The event is currently seen as a 'group B' event by the British government

It’s the great fear for the average rugby fan – that in these tough economic times, the Six Nations slides away from free-to-air television and onto a subscription service, effectively putting it behind a paywall.

The Six Nations is currently on the ‘group B’ list of the British government’s “crown jewels” list. Operating standards at the moment mean that ‘group A’ events like the FIFA World Cup, Wimbledon, the Olympic Games and the Rugby world Cup final must be offered to free-to-air broadcasters (BBC, ITV, and Channel 4) for “fair and reasonable terms”. For the group B events, which Six Nations is, can go to subscription services, provided that highlights are given to free-to-air channels.

However, with the current deal to show Six Nations on BBC and ITV to conclude in 2025, the UK government has responded to calls from Wales to move the Six Nations onto the A list of “crown jewell” events by saying there is “no plans to undertake a full review of the list”. The Welsh Affairs Select Committee of the House of Commons had been pressing for a change, and say they will now consider next moves.

What has been said about threat of Six Nations paywall move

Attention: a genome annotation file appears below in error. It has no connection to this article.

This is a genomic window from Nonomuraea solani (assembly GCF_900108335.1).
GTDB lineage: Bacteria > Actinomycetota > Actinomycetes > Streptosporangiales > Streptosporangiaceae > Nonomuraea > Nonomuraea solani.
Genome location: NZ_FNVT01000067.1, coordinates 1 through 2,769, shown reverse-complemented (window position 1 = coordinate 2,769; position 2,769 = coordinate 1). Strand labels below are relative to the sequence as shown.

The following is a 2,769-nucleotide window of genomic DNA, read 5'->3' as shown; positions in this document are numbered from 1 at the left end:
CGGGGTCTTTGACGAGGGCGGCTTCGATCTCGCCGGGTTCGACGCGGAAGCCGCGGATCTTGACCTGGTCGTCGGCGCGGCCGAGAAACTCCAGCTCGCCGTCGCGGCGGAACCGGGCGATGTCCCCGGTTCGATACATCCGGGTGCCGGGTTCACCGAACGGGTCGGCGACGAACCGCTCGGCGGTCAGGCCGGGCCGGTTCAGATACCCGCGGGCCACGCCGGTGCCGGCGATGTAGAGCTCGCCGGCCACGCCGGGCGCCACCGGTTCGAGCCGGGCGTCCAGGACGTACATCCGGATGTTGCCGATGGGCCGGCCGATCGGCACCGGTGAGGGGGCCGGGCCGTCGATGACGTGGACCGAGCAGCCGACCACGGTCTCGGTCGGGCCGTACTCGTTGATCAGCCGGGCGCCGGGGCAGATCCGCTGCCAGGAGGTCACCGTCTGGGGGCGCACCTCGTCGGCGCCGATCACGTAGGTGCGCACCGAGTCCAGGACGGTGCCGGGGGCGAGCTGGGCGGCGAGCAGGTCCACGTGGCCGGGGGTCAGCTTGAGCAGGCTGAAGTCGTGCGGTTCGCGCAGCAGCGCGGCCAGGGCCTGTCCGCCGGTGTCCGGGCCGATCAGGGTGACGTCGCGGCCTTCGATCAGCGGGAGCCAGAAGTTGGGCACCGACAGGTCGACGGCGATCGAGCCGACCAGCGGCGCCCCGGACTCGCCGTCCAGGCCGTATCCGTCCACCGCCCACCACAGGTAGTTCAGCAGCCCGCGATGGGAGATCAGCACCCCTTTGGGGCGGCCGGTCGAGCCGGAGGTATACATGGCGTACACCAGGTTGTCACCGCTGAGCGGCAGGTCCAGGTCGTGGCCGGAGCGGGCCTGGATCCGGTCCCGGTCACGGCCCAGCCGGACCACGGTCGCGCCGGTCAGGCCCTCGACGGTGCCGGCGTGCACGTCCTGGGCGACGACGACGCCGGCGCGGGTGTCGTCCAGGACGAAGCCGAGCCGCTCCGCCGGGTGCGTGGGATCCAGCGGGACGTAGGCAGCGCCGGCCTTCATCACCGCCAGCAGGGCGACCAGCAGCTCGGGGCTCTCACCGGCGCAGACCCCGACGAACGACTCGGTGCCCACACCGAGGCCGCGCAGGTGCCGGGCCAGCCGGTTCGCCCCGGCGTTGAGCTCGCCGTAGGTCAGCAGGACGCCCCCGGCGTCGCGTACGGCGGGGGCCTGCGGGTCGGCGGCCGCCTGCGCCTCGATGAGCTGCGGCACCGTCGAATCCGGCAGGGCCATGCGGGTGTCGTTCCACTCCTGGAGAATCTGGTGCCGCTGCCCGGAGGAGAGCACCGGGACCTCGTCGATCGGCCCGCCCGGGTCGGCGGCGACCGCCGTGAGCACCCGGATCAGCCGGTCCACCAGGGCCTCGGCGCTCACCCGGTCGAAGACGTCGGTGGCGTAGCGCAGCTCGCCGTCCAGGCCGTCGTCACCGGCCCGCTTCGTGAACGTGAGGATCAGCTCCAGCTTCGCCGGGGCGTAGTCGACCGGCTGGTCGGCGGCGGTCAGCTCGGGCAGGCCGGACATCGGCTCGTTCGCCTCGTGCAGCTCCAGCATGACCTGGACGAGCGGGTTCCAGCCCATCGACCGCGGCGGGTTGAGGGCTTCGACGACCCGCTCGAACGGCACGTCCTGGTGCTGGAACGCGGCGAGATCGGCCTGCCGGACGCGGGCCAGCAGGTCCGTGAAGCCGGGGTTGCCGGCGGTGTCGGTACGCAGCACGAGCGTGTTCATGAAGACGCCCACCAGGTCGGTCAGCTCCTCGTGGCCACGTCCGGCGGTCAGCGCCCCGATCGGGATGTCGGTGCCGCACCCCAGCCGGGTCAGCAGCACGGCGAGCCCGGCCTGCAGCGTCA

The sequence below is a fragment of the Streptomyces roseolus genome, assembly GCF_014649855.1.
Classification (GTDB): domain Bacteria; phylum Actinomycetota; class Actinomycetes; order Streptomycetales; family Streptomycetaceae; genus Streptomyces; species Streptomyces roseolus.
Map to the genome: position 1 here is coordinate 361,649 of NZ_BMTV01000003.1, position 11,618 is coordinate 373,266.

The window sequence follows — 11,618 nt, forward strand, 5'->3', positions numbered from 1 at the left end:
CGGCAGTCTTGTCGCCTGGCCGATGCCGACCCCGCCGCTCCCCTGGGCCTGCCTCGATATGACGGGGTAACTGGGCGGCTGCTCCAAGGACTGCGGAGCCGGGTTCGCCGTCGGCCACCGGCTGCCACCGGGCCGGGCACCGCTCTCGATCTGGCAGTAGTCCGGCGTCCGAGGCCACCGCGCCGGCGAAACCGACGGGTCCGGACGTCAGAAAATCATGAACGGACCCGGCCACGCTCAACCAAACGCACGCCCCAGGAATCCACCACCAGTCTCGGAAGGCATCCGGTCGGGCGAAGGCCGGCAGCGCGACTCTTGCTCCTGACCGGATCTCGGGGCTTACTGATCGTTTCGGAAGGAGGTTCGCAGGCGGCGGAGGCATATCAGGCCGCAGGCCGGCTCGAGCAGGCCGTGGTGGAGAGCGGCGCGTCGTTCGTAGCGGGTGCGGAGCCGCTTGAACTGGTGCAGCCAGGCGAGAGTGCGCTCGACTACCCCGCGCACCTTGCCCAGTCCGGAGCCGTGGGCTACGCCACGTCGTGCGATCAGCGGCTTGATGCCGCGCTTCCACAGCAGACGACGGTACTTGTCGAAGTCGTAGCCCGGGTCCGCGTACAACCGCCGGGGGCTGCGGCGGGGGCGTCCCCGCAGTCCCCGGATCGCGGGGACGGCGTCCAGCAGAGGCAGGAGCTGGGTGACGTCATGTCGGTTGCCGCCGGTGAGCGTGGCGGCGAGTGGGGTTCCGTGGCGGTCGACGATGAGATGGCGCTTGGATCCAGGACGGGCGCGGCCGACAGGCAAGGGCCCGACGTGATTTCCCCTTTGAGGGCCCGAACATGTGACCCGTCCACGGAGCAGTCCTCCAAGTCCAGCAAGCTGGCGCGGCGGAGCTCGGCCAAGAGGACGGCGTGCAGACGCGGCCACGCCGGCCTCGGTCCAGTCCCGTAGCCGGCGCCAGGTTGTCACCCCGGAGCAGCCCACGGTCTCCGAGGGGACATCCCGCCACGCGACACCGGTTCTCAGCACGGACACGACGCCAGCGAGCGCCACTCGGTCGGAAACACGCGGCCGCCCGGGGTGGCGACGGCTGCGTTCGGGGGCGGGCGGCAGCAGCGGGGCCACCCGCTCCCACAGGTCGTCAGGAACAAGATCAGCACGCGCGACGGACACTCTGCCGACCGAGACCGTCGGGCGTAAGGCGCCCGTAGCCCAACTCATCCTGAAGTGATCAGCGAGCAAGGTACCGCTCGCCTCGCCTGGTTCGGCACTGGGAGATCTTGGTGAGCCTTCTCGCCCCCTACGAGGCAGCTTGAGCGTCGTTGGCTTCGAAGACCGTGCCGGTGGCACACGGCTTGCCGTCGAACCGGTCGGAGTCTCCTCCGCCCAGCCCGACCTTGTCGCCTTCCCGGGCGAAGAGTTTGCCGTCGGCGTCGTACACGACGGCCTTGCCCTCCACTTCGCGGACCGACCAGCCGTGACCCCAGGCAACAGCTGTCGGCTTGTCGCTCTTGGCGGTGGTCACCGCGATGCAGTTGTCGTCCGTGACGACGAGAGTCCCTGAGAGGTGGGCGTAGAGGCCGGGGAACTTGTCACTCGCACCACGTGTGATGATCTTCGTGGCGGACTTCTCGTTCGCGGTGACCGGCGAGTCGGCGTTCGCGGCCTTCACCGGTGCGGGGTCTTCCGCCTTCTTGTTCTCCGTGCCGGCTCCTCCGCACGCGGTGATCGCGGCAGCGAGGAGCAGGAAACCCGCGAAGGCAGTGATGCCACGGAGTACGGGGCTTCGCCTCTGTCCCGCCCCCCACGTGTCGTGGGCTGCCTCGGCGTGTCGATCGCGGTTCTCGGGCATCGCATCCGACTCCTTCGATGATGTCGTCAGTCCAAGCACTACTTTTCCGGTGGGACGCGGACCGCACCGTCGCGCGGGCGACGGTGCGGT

Preseli Pembrokeshire MP Stephen Crabb leads the select committee and has said: “We know there’s an agenda out there, we know there are people pushing for the Six Nations to be marketed off to the highest bidder, there’s an agenda to create a new world league as well.

“We just think there’s something at risk of being lost here for the nation of Wales given the importance of the Six nations in our national life, for our culture and our heritage, we still think that there’s a really strong case for the government to protect that tournament.”

A spokesperson for the Department of Digital, Culture, Media and Sport said of changing their list of top category events to stave off Six Nations paywall threat: “The listed events regime aims to ensure many of the nation’s biggest sporting events are free-to-air wherever possible while protecting competition organisers’ ability to raise income from the sale of broadcast rights to invest in their sports.

“We believe the current list strikes an appropriate balance, with protections in place for highlights of the Six Nations tournament and live coverage of the Rugby World Cup final, and therefore have no plans to amend the regime.”

Has the Six Nations been on subscription services before?

In 2015, Sky were invited to bid for the rights to air the Six Nations, but were defeated by a joint bid from the BBC and ITV.

However, the Six Nations has only been exclusively free-to-air since 2003, with England’s home games shown on Sky from 1997 to 2002.

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